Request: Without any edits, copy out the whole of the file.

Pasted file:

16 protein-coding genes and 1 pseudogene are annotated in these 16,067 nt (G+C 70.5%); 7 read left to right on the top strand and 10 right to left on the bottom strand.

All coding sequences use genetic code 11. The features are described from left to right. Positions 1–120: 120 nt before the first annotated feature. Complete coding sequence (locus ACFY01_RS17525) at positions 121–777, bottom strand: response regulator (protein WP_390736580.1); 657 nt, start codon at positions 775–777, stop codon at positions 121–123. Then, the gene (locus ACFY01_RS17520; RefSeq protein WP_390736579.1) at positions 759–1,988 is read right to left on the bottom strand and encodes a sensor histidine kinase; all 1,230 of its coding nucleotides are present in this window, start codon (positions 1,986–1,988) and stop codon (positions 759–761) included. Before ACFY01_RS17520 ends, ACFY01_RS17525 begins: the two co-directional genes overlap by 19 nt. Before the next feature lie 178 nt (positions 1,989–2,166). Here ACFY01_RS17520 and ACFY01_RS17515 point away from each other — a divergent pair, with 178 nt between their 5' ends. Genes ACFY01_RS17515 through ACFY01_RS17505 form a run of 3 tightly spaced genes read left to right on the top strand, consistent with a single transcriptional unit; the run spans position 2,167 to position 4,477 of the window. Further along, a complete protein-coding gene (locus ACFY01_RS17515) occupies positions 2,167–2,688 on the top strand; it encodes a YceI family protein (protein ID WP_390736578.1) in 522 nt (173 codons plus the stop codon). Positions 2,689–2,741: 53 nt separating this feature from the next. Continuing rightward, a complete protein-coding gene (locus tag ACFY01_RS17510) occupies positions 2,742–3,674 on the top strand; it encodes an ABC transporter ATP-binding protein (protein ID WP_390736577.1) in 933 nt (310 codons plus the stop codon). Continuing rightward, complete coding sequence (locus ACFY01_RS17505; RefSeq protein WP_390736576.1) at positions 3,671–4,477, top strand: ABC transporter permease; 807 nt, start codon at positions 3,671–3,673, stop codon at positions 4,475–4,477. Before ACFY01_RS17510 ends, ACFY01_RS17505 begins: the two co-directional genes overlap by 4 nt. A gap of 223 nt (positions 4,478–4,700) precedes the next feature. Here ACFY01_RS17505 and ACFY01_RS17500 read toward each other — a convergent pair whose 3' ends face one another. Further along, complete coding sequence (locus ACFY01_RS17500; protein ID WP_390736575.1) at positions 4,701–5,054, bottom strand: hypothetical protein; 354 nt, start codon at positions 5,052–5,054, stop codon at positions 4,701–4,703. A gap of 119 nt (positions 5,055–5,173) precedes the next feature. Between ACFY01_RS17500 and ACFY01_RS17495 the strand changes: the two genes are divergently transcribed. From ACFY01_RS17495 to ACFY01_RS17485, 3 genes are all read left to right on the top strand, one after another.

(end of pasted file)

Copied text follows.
16 protein-coding genes and 1 pseudogene are annotated in these 16,067 nt (G+C 70.5%); 7 read left to right on the top strand and 10 right to left on the bottom strand.

All coding sequences use genetic code 11. The features are described from left to right. Positions 1–120: 120 nt before the first annotated feature. Complete coding sequence (locus ACFY01_RS17525) at positions 121–777, bottom strand: response regulator (protein WP_390736580.1); 657 nt, start codon at positions 775–777, stop codon at positions 121–123. Then, the gene (locus ACFY01_RS17520; RefSeq protein WP_390736579.1) at positions 759–1,988 is read right to left on the bottom strand and encodes a sensor histidine kinase; all 1,230 of its coding nucleotides are present in this window, start codon (positions 1,986–1,988) and stop codon (positions 759–761) included. Before ACFY01_RS17520 ends, ACFY01_RS17525 begins: the two co-directional genes overlap by 19 nt. Before the next feature lie 178 nt (positions 1,989–2,166). Here ACFY01_RS17520 and ACFY01_RS17515 point away from each other — a divergent pair, with 178 nt between their 5' ends. Genes ACFY01_RS17515 through ACFY01_RS17505 form a run of 3 tightly spaced genes read left to right on the top strand, consistent with a single transcriptional unit; the run spans position 2,167 to position 4,477 of the window. Further along, a complete protein-coding gene (locus ACFY01_RS17515) occupies positions 2,167–2,688 on the top strand; it encodes a YceI family protein (protein ID WP_390736578.1) in 522 nt (173 codons plus the stop codon). Positions 2,689–2,741: 53 nt separating this feature from the next. Continuing rightward, a complete protein-coding gene (locus tag ACFY01_RS17510) occupies positions 2,742–3,674 on the top strand; it encodes an ABC transporter ATP-binding protein (protein ID WP_390736577.1) in 933 nt (310 codons plus the stop codon). Continuing rightward, complete coding sequence (locus ACFY01_RS17505; RefSeq protein WP_390736576.1) at positions 3,671–4,477, top strand: ABC transporter permease; 807 nt, start codon at positions 3,671–3,673, stop codon at positions 4,475–4,477. Before ACFY01_RS17510 ends, ACFY01_RS17505 begins: the two co-directional genes overlap by 4 nt. A gap of 223 nt (positions 4,478–4,700) precedes the next feature. Here ACFY01_RS17505 and ACFY01_RS17500 read toward each other — a convergent pair whose 3' ends face one another. Further along, complete coding sequence (locus ACFY01_RS17500; protein ID WP_390736575.1) at positions 4,701–5,054, bottom strand: hypothetical protein; 354 nt, start codon at positions 5,052–5,054, stop codon at positions 4,701–4,703. A gap of 119 nt (positions 5,055–5,173) precedes the next feature. Between ACFY01_RS17500 and ACFY01_RS17495 the strand changes: the two genes are divergently transcribed. From ACFY01_RS17495 to ACFY01_RS17485, 3 genes are all read left to right on the top strand, one after another.